61

Is it possible to initialize a static const value outside of the constructor? Can it be initialized at the same place where member declarations are found?

class A {
private:
  static const int a = 4;
  /*...*/
};
  • 9
    Yes, what you have works (but only for integral types). – UncleBens Aug 20 '10 at 13:07
  • 3
    Just wanted to add that static has nothing to do with constructors since static members are not specific to a given instance and exist outside of it. – ereOn Aug 20 '10 at 13:10
  • In fact, you must initialize const statics outside a class constructor. Otherwise it wouldn't be a const static. DUCY? – John Dibling Aug 20 '10 at 14:10
  • Possible duplicate of C++ where to initialize static const – CharlesB Jan 11 '17 at 16:28
69

YES you can but only for int types. If you want your static member to be any other type, you'll have to define it somewhere in a cpp file.

class A{
private:
 static const int a = 4; // valid
 static const std::string t ; // can't be initialized here
 ...
 ...
};


// in a cpp file where the static variable will exist 
const std::string A::t = "this way it works";

Also, note that this rule have been removed in C++11, now (with a compiler providing the feature) you can initialize what you want directly in the class member declaration.

  • why static const double = value; is not working ? – anarhikos Aug 20 '10 at 13:21
  • 2
    @anarhikos - the in-class initialization only works for integral types. double is not an integral type. – Brian Neal Aug 20 '10 at 13:31
  • 1
    @anrhikos: That's why you shouldn't define inside the class. You should define outside the class as a matter of practice (see my answer) – user195488 Aug 20 '10 at 13:35
  • What if I don't want to assign a value? What if I just want the default constructor to run? I get errors about re-declaring the variable outside the class if I don't assign anything. – Ben Farmer Mar 9 '16 at 13:49
  • 1
    @anarhikos, you need inline before static const (C++17), or constexpr – Zhang Mar 25 at 6:09
32

Static data members (C++ only)

The declaration of a static data member in the member list of a class is not a definition. You must define the static member outside of the class declaration, in namespace scope. For example:

class X
{
public:
      static int i;
};
int X::i = 0; // definition outside class declaration

Once you define a static data member, it exists even though no objects of the static data member's class exist. In the above example, no objects of class X exist even though the static data member X::i has been defined.

Static data members of a class in namespace scope have external linkage. The initializer for a static data member is in the scope of the class declaring the member.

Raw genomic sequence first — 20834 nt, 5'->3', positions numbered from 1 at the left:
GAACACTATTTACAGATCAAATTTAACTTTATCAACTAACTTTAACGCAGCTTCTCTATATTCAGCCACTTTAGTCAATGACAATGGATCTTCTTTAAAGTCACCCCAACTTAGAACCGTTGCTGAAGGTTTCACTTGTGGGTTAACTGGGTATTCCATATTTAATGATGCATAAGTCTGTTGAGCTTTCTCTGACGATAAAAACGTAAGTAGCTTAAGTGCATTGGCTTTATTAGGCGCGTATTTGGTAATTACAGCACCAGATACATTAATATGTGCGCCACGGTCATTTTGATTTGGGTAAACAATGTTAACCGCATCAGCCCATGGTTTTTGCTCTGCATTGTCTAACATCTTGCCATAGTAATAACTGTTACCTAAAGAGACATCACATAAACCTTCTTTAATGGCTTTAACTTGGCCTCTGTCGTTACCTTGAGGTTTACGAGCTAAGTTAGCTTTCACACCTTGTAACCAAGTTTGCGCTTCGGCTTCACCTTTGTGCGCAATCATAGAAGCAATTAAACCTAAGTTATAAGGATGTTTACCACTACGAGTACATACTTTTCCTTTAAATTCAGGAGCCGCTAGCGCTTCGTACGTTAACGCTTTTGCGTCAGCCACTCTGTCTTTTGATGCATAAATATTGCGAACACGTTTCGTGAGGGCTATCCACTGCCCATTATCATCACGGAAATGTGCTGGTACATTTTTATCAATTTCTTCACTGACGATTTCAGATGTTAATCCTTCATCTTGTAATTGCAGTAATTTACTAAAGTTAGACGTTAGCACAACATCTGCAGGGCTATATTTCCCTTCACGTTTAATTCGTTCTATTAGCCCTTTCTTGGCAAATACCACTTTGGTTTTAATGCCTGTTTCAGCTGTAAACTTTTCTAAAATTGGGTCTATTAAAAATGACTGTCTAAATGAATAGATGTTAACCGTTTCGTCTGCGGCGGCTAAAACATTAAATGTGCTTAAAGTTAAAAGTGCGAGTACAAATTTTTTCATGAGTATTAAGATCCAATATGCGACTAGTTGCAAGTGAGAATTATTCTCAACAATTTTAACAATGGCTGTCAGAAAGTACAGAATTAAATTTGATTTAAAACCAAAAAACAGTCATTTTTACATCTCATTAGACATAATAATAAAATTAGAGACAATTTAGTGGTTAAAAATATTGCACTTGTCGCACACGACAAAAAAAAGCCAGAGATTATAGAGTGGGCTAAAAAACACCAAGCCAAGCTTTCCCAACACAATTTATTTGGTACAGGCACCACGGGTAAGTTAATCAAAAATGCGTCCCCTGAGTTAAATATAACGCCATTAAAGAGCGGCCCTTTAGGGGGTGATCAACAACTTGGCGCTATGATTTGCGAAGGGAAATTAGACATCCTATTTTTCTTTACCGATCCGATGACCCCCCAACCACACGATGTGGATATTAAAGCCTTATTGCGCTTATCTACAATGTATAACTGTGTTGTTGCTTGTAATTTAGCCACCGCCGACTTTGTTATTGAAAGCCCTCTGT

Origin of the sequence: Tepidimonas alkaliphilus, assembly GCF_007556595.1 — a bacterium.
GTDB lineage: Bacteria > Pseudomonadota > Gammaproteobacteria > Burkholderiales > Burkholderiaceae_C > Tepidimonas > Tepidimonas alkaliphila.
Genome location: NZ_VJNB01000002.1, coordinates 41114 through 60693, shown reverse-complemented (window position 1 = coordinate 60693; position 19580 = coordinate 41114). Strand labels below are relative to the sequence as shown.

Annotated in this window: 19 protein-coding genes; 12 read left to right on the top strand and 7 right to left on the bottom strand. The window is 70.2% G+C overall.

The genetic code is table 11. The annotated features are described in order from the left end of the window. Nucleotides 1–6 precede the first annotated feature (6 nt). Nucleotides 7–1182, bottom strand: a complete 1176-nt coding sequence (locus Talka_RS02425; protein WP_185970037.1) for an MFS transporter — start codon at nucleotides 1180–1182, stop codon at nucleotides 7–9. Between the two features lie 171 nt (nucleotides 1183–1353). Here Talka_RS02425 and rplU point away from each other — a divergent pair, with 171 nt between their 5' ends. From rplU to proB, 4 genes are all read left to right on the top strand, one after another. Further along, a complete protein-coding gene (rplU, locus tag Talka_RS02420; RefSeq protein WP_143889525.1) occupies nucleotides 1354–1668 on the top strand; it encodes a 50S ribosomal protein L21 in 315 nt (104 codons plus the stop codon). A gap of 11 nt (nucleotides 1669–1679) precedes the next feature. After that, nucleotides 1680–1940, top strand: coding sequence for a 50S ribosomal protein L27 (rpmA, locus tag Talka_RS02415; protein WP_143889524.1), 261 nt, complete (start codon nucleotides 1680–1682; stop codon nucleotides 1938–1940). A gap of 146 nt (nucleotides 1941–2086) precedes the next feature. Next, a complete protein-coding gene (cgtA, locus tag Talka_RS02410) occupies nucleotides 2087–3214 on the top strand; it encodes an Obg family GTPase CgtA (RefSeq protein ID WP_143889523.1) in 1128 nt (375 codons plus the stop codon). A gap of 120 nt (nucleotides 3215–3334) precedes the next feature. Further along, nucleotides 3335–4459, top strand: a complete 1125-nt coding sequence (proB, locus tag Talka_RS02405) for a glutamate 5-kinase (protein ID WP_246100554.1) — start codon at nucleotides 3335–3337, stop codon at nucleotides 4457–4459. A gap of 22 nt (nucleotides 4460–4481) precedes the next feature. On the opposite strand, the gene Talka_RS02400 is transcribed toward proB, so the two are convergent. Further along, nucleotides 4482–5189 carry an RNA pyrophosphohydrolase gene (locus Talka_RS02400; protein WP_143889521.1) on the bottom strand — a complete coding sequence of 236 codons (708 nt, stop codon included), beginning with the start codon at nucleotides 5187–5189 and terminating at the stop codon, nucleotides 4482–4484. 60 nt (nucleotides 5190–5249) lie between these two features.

A static data member can be of any type except for void or void qualified with const or volatile. You cannot declare a static data member as mutable.

You can only have one definition of a static member in a program. Unnamed classes, classes contained within unnamed classes, and local classes cannot have static data members.

Static data members and their initializers can access other static private and protected members of their class. The following example shows how you can initialize static members using other static members, even though these members are private:

class C {
      static int i;
      static int j;
      static int k;
      static int l;
      static int m;
      static int n;
      static int p;
      static int q;
      static int r;
      static int s;
      static int f() { return 0; }
      int a;
public:
      C() { a = 0; }
      };

C c;
int C::i = C::f();    // initialize with static member function
int C::j = C::i;      // initialize with another static data member
int C::k = c.f();     // initialize with member function from an object
int C::l = c.j;       // initialize with data member from an object
int C::s = c.a;       // initialize with nonstatic data member
int C::r = 1;         // initialize with a constant value

class Y : private C {} y;

int C::m = Y::f();
int C::n = Y::r;
int C::p = y.r;       // error
int C::q = y.f();     // error

The initializations of C::p and C::q cause errors because y is an object of a class that is derived privately from C, and its members are not accessible to members of C.

If a static data member is of const integral or const enumeration type, you may specify a constant initializer in the static data member's declaration. This constant initializer must be an integral constant expression. Note that the constant initializer is not a definition. You still need to define the static member in an enclosing namespace. The following example demonstrates this:

#include <iostream>
using namespace std;

struct X {
  static const int a = 76;
};

const int X::a;

int main() {
  cout << X::a << endl;
}

The tokens = 76 at the end of the declaration of static data member a is a constant initializer.

13

Just for the sake of completeness, I am adding about the static template member variables.

template<class T> struct X{
   static T x;
};

template<class T> T X<T>::x = T();

int main(){
   X<int> x;
}
  • Thanks @Chubsdad for sharing! It was very hard to find the correct syntax. – user Nov 13 '18 at 0:32
6

You cannot initialize static members within constructors. Integral types you can initialize inline at their declaration. Other static members must be defined (in a .cpp) file:

// .h
class A{
private:
 static const int a = 4;
 static const foo bar;
 ...
 ...
};

// .cpp
const foo A::bar = ...;

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